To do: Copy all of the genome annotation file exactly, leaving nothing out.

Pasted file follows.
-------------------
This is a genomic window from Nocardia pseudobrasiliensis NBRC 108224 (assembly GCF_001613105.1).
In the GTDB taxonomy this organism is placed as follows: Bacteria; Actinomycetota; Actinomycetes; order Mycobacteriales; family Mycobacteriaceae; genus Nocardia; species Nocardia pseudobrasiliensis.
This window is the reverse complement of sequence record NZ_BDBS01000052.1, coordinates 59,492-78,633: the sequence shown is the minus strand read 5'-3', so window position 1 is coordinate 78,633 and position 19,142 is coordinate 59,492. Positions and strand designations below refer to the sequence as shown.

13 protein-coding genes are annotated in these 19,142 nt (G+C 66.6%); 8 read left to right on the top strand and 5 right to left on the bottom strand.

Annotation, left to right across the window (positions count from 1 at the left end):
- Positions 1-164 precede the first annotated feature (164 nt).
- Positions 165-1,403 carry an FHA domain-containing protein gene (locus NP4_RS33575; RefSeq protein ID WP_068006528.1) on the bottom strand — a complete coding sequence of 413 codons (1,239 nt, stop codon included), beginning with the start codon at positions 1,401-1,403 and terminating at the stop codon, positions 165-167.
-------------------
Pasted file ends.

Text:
This is a genomic window from Nocardia pseudobrasiliensis NBRC 108224 (assembly GCF_001613105.1).
In the GTDB taxonomy this organism is placed as follows: Bacteria; Actinomycetota; Actinomycetes; order Mycobacteriales; family Mycobacteriaceae; genus Nocardia; species Nocardia pseudobrasiliensis.
This window is the reverse complement of sequence record NZ_BDBS01000052.1, coordinates 59,492-78,633: the sequence shown is the minus strand read 5'-3', so window position 1 is coordinate 78,633 and position 19,142 is coordinate 59,492. Positions and strand designations below refer to the sequence as shown.

13 protein-coding genes are annotated in these 19,142 nt (G+C 66.6%); 8 read left to right on the top strand and 5 right to left on the bottom strand.

Annotation, left to right across the window (positions count from 1 at the left end):
- Positions 1-164 precede the first annotated feature (164 nt).
- Positions 165-1,403 carry an FHA domain-containing protein gene (locus NP4_RS33575; RefSeq protein ID WP_068006528.1) on the bottom strand — a complete coding sequence of 413 codons (1,239 nt, stop codon included), beginning with the start codon at positions 1,401-1,403 and terminating at the stop codon, positions 165-167.